It is now clear that tobacco use is a form of nicotine self-admin. istration and that psychological and biological variables interact to maintain this behavior. Overwhelming evidence that nicotine is addicting, however, does not mean that nicotine replacement alone will serve as a magic bullet to stop tobacco use. In light of the many psychobiologic interactions that are involved in tobacco use, psychological and pharmacologic strategies should be used together to treat tobacco dependence. Simply prescribing a nicotine replacement product without treating the behavioral and psychological variables involved in maintaining nicotine self-administration usually fails. Treatments that consider the multivariate aspects of tobacco use are likely to be more successful. In light of emerging evidence that individual differences (including sex and other genotypic differences) are most pronounced in some of the psychological effects of nicotine that contribute to nicotine self-administration, it is these psychobiological effects that must be studied and considered in detail to develop the most effective treatments and prevention strategies to avoid tobacco use.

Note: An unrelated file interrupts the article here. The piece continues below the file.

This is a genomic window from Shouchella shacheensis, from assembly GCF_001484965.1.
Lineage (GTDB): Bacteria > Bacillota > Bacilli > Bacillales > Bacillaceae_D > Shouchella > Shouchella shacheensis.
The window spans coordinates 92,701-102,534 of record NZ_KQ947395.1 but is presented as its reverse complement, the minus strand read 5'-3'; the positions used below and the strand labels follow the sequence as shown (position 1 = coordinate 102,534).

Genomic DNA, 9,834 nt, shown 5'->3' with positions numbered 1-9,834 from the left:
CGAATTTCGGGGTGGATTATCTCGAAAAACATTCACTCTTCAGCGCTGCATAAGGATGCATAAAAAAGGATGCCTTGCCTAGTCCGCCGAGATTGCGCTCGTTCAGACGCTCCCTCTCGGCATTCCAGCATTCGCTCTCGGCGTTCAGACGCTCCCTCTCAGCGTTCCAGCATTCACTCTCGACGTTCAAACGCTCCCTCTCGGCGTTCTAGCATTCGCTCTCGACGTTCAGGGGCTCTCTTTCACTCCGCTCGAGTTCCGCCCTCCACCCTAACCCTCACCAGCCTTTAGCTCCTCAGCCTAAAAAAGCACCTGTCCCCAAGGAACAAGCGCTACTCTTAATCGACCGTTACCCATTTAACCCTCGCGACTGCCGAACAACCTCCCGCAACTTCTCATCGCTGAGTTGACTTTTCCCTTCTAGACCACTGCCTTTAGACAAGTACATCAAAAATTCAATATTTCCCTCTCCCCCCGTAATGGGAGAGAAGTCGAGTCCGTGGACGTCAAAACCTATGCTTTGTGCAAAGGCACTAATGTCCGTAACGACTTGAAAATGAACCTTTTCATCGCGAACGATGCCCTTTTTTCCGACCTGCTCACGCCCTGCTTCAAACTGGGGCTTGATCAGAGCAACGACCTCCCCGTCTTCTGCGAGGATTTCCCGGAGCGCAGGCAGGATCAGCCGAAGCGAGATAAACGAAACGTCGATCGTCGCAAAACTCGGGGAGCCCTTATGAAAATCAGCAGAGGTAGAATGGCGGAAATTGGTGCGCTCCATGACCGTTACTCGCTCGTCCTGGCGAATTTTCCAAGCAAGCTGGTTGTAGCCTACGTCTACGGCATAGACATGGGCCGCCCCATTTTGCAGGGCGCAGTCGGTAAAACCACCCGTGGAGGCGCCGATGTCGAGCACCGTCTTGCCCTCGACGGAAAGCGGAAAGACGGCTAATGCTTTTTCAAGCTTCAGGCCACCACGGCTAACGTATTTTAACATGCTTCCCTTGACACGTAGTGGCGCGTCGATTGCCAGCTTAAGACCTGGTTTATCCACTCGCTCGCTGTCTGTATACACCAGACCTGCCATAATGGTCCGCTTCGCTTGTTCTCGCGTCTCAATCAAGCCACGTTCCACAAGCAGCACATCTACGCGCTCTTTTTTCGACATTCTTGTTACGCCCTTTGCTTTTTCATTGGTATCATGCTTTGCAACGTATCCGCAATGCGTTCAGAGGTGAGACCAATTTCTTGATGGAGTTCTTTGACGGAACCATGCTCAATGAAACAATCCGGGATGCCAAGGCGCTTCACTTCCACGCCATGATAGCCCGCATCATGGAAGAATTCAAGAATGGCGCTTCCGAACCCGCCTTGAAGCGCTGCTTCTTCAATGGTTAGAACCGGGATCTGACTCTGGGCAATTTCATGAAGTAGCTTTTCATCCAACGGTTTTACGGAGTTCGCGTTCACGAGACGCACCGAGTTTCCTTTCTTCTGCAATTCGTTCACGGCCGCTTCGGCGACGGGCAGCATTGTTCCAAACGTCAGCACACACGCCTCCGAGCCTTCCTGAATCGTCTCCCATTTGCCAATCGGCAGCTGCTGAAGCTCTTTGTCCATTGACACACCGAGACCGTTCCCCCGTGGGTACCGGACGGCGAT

This votume provides examples of great progress in health psychology over the past 25 years. Understanding of tobacco use and the interaction of psychological and biological variables in nicotine self-administration is a particularly clear example of how multivariate focus on health and behavior problems has resulted in substantial progress that can result in improved health.
The opinions or assertions contained herein are the private ones of the authors and are not to be construed as official or reflecting the views of the Department of Defense or the Uniformed Services University of the Health Sciences.
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